£1.3bn Lloyds profit angers trade unions
The results were at the top end of expectations, and analysts were impressed with the UK high street banking arm. Domestic net interest income rose 2 per cent, the first rise for three years.
Sir Brian Pitman, chief executive, said loan demand from small and medium- sized businesses was also picking up because of the economic recovery.
Lloyds is paying a final dividend of 18.3p, making 25.8p for 1994, up 17 per cent. Lloyds shares rose 10p to 560p and other high street banks followed with Barclays up 9p to 612p and NatWest 18p better at 508p.
Sir Brian said that the proposed acquisition of Cheltenham & Gloucester Building Society would transform the mortgage industry and leave Lloyds as one of the lowest-cost providers of mortgages.
Lloyds' mortgage lending rose 21 per cent in 1994 compared with a year earlier, despite a flat housing market. Its share of the mortgage market, together with that of C&G, will stand at about 6 per cent. Provisions against bad debts fell by 73 per cent to £135m, including a write-back of £240m third world debt provisions.
Sir Robin Ibbs, chairman, admitted that the bank faced "cross-fire". While the bank's trading surplus before bad debt provisions had fallen by 6 per cent certain people would still feel free to attack it for making excessive profits.
Sir Robin said the surplus fell for three reasons: in 1993 Lloyds had received an exceptionally large payment of back interest from Argentina; the 1993 boom markets for bonds had been replaced by a slump in 1994; and the bank had made a further £60m provision against possible redress for personal pensions.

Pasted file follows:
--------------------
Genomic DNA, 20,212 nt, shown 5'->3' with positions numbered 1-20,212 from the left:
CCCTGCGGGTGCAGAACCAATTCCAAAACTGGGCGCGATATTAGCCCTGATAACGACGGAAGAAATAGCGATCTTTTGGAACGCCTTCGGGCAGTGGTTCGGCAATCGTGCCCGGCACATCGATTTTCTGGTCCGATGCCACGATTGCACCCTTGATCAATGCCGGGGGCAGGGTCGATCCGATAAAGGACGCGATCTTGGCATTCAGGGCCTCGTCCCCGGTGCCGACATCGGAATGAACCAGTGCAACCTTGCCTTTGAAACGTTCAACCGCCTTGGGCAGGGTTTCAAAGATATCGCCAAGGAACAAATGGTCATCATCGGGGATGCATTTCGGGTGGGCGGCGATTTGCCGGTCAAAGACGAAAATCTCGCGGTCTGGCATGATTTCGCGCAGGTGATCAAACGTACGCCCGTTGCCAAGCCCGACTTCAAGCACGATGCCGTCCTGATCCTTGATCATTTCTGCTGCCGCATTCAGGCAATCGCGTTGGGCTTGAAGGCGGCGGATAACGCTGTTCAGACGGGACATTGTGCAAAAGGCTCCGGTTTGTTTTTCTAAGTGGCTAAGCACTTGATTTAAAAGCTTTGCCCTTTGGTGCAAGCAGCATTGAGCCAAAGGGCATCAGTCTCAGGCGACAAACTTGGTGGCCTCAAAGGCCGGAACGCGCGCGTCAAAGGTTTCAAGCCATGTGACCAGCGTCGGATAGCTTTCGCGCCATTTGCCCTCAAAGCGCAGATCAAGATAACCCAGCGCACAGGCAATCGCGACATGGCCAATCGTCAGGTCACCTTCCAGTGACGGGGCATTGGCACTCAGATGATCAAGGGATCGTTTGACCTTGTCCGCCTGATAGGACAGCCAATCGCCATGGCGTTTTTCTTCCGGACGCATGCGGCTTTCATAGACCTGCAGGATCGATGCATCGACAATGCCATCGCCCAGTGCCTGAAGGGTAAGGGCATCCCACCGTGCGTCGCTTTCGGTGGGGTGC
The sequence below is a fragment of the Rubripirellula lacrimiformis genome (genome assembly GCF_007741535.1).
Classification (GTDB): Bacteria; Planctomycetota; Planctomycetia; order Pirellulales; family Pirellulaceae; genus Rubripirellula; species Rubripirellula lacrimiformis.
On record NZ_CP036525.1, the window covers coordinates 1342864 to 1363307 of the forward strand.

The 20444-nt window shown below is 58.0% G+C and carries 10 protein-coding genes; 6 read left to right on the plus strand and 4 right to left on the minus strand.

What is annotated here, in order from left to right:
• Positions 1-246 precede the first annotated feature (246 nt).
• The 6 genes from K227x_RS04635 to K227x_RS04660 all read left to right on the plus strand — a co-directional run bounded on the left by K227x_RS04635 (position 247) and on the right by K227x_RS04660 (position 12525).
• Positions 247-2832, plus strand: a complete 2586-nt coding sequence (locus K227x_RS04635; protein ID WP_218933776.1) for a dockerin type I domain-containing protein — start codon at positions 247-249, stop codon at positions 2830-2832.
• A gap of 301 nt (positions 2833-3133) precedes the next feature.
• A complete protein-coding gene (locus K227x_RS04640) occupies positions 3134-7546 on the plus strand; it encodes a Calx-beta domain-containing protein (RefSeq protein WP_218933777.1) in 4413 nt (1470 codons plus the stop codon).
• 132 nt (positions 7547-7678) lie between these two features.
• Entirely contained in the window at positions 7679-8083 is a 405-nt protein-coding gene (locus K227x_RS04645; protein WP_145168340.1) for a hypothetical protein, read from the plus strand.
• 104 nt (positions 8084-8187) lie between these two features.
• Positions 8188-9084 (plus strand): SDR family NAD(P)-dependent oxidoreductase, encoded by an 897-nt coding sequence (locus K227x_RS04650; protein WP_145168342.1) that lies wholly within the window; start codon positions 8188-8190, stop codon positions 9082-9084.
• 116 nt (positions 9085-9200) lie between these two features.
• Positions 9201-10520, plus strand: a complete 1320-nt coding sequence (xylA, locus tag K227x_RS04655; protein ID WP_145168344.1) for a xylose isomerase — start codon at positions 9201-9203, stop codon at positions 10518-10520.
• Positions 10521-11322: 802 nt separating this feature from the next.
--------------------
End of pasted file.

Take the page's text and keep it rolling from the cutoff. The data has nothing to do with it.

As for accusations of excessive profits, Sir Robin said that this was "just untrue". Many charges had in fact gone down during the recession, while Lloyds had kept control of costs, which stayed flat this year.
The retail banking sector had one of the lowest returns in the market and needed to build up reserves in the good times so that risks could be covered in a future recession.
Sir Brian said he expected the number of staff to continue to fall through natural wastage, currently running at about 4 per cent a year. Lloyds shed about 2,000 jobs last year and will lose another 1,800 in 1995. It was one of the first banks to start shedding staff after the growth years of the 1980s.
Sir Brian said that UK banks employed 460,000 people in 1989, and had since lost 90,000. This process would continue.
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